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Will Robots Take Your Job? It Depends

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Robots can do repetitive tasks, perfectly and endlessly. This doesn't mean they are coming for your job though. The adaptability of human workers is something that robots just can't compete with.

I’ll be the first to admit that my robot vacuum has made my life so much easier that I now own several – and wonder how I ever lived without them. (Full disclosure: I test tech products, so I didn’t have to pay for my favorite housemates.)

It’s not hard for me to embrace robot vacuums because I hate housework, so anything that moves that task off my plate is more than welcome. I get paid to write; I don’t get paid to do housework.

But if I did get paid to do housework, would I feel the same way?

Most – if not all – of our technological advances seem to create what is often viewed as a win/lose scenario: a win for consumers seeking convenience and/or for companies that want to cut costs and increase efficiency, but a loss for displaced employees and/or soon-to-be-obsolete industries.

Will the robots that make our lives easier also threaten our livelihoods?

Which Workers Are Likely To Be Displaced by Robots?

Before we starting talking about the jobs that are and continue to be taken over by robots, Ian Ferguson at Lynx Software Technologies, believes that it’s important to understand the unique strengths of both robots and human workers.


“First, robots can be programmed to be strong, precise and fast, and they lack emotions, so they’ll never be bored.” As a result, Ferguson believes robots are ideal for certain types of tasks. “We are seeing robots take ownership of roles that would have put humans at risk on job sites that are underwater, underground, or behind enemy lines,” he says. And since the pandemic started, Ferguson notes that robots have been safely and efficiently dispensing medicine in hospitals – which keeps both patients and hospital workers safe. (Read also: Drones in 2020, What's Next?)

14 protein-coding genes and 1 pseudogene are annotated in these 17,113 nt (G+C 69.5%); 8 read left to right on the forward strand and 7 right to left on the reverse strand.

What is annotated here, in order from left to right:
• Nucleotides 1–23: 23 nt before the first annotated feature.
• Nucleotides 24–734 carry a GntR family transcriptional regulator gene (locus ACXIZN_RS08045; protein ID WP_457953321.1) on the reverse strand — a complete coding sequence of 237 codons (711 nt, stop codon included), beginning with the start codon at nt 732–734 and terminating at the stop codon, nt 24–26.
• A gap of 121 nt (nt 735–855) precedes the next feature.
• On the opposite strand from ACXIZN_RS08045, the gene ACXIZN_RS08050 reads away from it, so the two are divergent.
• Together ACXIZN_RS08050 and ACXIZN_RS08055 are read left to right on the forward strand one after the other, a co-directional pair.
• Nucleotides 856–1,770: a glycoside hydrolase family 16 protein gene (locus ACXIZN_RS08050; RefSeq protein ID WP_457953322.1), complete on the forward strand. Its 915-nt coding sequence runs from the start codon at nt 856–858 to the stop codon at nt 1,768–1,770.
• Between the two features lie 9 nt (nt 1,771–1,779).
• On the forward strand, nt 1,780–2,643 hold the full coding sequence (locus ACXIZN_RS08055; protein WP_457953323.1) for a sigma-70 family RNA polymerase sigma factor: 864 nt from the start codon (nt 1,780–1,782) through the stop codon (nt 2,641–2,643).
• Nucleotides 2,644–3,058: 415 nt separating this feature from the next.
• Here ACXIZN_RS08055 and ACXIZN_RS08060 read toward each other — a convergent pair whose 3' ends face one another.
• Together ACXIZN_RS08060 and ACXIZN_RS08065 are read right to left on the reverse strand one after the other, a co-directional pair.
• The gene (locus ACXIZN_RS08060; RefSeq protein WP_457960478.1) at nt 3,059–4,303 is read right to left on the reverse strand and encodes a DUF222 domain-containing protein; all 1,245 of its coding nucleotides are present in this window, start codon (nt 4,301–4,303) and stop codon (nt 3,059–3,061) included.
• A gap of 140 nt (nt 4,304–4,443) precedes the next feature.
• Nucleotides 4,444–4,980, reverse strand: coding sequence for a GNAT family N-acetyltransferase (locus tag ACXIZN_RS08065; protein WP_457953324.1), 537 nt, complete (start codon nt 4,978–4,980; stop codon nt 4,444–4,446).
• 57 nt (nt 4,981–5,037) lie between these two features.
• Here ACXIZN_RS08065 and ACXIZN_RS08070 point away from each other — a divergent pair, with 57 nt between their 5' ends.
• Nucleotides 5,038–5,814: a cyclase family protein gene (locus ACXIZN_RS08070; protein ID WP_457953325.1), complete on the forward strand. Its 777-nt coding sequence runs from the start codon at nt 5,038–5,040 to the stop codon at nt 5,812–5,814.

Steven Umbrello, managing director at the Institute for Ethics and Emerging Technologies, agrees that robotic process automation (RPA) trends have only been exacerbated by the current pandemic, as companies look for ways to provide distance and safety. “We can see this particularly in the healthcare industry that has taken chatbots as a means of interfering between humans.” This reduces human interaction, but it also serves another purpose. “It justifies continued operation – underscoring the continued need to operate at a reduction of cost and strains on productivity, given the logistics and labor decline during the past year,” Umbrello explains.

For example, the pandemic severely disrupted U.S. supply chains, and in January, 2021, Bloomberg reported that some manufacturers reported absenteeism rates as high as 25%. That’s not something those companies want to experience again. (Read also: Has a Global Pandemic Changed the World's View of AI?)

“These types of AI systems will not only continue, but will also be used as a means to justify to legislators and regulatory bodies the continued upscaling of production given the reduction of human-to-human interactions in confined spaces,” Umbrello says. The advantages are obvious – not a single robot called in sick, needed a COVID-19 test, or was required to maintain social distancing, so some companies view them as vital to long-term sustainability.

But it’s not just healthcare and potentially dangerous jobs that robots are overtaking. “Within the stock market alone, most independent brokers have been displaced and will continue to be displaced,” Umbrello says. “The vast majority of trades are done by fast trading algorithms that are capable of executing a number of trades that far exceeds that of any human agent.”

And perhaps that’s the surprising part. Most people have probably communicated with chatbots, so they knew that certain jobs, like customer service reps, were probably in danger. And a study by MIT revealed that from 1990 to 2007, every robot added in the manufacturing sector replaced approximately 3.3 workers. As the BBC reports, another study, by Oxford Economics, found that globally, 20 million manufacturing jobs will be lost by 2030 (1.5 million jobs in America).